Strong long-term returns
Super is a long-term investment. While past performance is not a reliable indicator of future performance, you may wish to check how different funds have performed - and it makes sense to compare performance over a longer term, such as 10 or 15 years.
Compare apples with apples by selecting the same period of time and investment option when comparing super funds. Keep in mind if you’re only comparing performance on its own, you’re not getting the full picture on the best fund for you. To overcome this, try a net return analysis (also known as a net benefit analysis) which takes into account performance minus the impact of admin fees and costs.
Although all super funds charge fees, how those fees are calculated and the type of fees that are charged can differ from fund to fund.
If a fund gets great returns, this may offset higher fees and costs. You should consider whether a fund offers value for money, by considering their fees alongside returns and other factors (for example, member services).
Also, if you’re only looking at fees without considering performance, you’re missing key information that may be useful. You can do a net return analysis, opens in a new window (also known as a net benefit analysis) which takes into account fees in relation to returns delivered.
Think about what's important to you and how your superannuation will be invested.
Some questions to ask yourself:
- Does the fund invest in a mix of assets with a focus on the long-term?
- Can the fund invest in different asset types, such as listed and unlisted assets?
- Does the fund consider the different investment needs of members at different stages of super?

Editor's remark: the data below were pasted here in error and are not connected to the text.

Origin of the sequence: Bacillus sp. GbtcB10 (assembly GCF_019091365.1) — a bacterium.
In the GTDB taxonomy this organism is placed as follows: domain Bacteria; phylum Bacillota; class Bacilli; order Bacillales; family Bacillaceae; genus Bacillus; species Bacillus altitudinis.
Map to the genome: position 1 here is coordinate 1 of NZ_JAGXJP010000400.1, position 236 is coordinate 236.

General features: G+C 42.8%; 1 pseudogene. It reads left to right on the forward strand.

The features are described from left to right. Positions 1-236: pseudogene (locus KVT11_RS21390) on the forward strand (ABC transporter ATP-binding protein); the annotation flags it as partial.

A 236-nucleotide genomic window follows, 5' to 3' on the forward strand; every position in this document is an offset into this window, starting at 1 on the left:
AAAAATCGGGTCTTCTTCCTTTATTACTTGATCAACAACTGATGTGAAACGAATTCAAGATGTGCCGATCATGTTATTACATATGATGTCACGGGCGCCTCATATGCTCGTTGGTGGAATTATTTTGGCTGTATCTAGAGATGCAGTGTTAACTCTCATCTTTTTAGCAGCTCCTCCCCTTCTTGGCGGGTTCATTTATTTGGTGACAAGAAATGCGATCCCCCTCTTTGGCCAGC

- Is responsible ownership, or environmental, social and governance (ESG) factors considered as part of investing?
- Does the fund manage some of the money internally or is it all managed by external fund managers?
- Does the fund have an active approach to investing, or investing only in passive styles which track market indices?
Find out what options you have for your savings, because how your super will be invested will determine your returns.
Some funds offer a lifecycle approach, which will change the mix of investments over time so they're matched to your stage in life
They may offer diversified investment options so you're not relying on only one type of investment which can be risky if things go south.
You may have the choice of lower cost index options.
Or they may offer socially conscious options, which screens out certain investments which are considered to have a negative environmental or societal impact.
If Environmental, Social and Governance (ESG) factors are in important consideration for you, some questions you could ask include:
- Does the fund consider ESG factors, like climate change and workplace health and safety, as part of making its investment decisions?
- Does the fund have restrictions on investments in certain sectors, like in tobacco or thermal coal mining?
- Does the fund engage with the companies they own to influence positive outcomes?
Most super funds offer death cover, total and permanent disability cover, and income protection insurance.
Insurance through super can be a convenient and cost-effective way to make sure you and your family are protected, should the worst happen. When looking at a fund's insurance offering, you should consider things like the type and amount of cover on offer, the premiums, how easy it is to change your cover, and the terms and conditions that apply.
Everyone's situation is different, and we haven't considered your financial situation. So, before making a decision about joining, you should read our PDS and Target Market Determination (TMD) and consider your own personal circumstances to decide if this is the right thing for you. Past performance is not an indicator of future performance.